Join TNCC faculty, staff, students and community members in a discussion of current literary works. To participate sign up at room 207-J, then read one or more of the following books and come to the circle discussions on Friday, April 4, 2014 from 1:00 to 3:00 pm in room 316. Contact Professor Diana Martin at ude.c1436139235cnt@d1436139235nitra1436139235m1436139235 or 253-4759 for more information.
Participation in the Book Circles counts towards the President’s Cultural scholarship and SVD 100. Reserve copies of each of the titles are available for checkout in the Library. The books for the Spring 2014 semester are:
The Last Lecture by Randy Pausch
“We cannot change the cards we are dealt, just how we play the hand.”
A lot of professors give talks titled “The Last Lecture.” Professors are asked to consider their demise and to ruminate on what matters most to them. And while they speak, audiences can’t help but mull the same question: What wisdom would we impart to the world if we knew it was our last chance? If we had to vanish tomorrow, what would we want as our legacy?
When Randy Pausch, a computer science professor at Carnegie Mellon, was asked to give such a lecture, he didn’t have to imagine it as his last, since he had recently been diagnosed with terminal cancer. But the lecture he gave–“Really Achieving Your Childhood Dreams”–wasn’t about dying. It was about the importance of overcoming obstacles, of enabling the dreams of others, of seizing every moment (because “time is all you have…and you may find one day that you have less than you think”). It was a summation of everything Randy had come to believe. It was about living.
In this book, Randy Pausch has combined the humor, inspiration and intelligence that made his lecture such a phenomenon and given it an indelible form. It is a book that will be shared for generations to come.
World War Z: An Oral History of the Zombie Wars by Max Brooks.
The Zombie War came unthinkably close to eradicating humanity. Max Brooks, driven by the urgency of preserving the acid-etched first-hand experiences of the survivors from those apocalyptic years, traveled across the United States of America and throughout the world, from decimated cities that once teemed with upwards of thirty million souls to the most remote and inhospitable areas of the planet. He recorded the testimony of men, women, and sometimes children who came face-to-face with the living, or at least the undead, hell of that dreadful time. World War Z is the result. Never before have we had access to a document that so powerfully conveys the depth of fear and horror, and also the ineradicable spirit of resistance, that gripped human society through the plague years. Ranging from the now infamous village of New Dachang in the United Federation of China, where the epidemiological trail began with the twelve-year-old Patient Zero, to the unnamed northern forests where untold numbers sought a terrible and temporary refuge in the cold, to the United States of Southern Africa, where the Redeker Plan provided hope for humanity at an unspeakable price, to the west-of-the-Rockies redoubt where the North American tide finally started to turn, this invaluable chronicle reflects the full scope and duration of the Zombie War. Note: Some of the numerical and factual material contained in this edition was previously published under the auspices of the United Nations Postwar Commission. Eyewitness reports from the first truly global war — “I found ‘Patient Zero’ behind the locked door of an abandoned apartment across town. His wrists and feet were bound with plastic packing twine. Although he’d rubbed off the skin around his bonds, there was no blood. There was also no blood on his other wounds. He was writhing like an animal; a gag muffled his growls. At first the villagers tried to hold me back. They warned me not to touch him, that he was ‘cursed.’ I shrugged them off and reached for my mask and gloves. The boy’s skin was cold and gray–I could find neither his heartbeat nor his pulse.” –Dr. Kwang Jingshu, Greater Chongqing, United Federation of China. “Two hundred million zombies. Who can even visualize that type of number, let alone combat it? For the first time in history, we faced an enemy that was actively waging total war. They had no limits of endurance. They would never negotiate, never surrender. They would fight until the very end because, unlike us, every single one of them, every second of every day, was devoted to consuming all life on Earth.” –General Travis D’Ambrosia, Supreme Allied Commander, Europe.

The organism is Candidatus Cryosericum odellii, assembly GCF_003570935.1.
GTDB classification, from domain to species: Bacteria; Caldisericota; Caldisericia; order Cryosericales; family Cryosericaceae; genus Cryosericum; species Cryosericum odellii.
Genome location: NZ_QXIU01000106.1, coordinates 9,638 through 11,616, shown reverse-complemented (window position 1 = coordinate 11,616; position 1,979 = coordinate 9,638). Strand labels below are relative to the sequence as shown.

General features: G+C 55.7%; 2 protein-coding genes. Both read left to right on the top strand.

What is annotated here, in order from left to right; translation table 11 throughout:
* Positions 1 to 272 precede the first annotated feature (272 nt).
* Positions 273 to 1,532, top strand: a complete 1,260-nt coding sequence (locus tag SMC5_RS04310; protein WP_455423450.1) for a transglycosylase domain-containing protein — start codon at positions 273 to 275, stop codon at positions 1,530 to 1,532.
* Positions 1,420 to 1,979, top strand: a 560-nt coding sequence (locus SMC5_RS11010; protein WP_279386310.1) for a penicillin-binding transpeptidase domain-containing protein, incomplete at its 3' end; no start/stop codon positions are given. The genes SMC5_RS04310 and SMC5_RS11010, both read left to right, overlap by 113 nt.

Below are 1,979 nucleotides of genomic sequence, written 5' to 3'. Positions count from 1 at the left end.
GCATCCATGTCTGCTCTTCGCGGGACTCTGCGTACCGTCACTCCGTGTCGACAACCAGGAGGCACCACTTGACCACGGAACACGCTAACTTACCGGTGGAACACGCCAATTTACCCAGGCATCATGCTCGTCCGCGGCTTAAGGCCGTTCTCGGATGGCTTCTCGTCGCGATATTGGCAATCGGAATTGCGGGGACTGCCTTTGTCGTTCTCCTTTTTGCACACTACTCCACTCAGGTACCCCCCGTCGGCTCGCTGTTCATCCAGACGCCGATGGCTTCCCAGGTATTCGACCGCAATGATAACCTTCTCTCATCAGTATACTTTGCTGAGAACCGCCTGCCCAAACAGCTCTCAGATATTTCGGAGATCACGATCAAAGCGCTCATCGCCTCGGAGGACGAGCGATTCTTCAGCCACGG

To read about previous book circle selections, click here.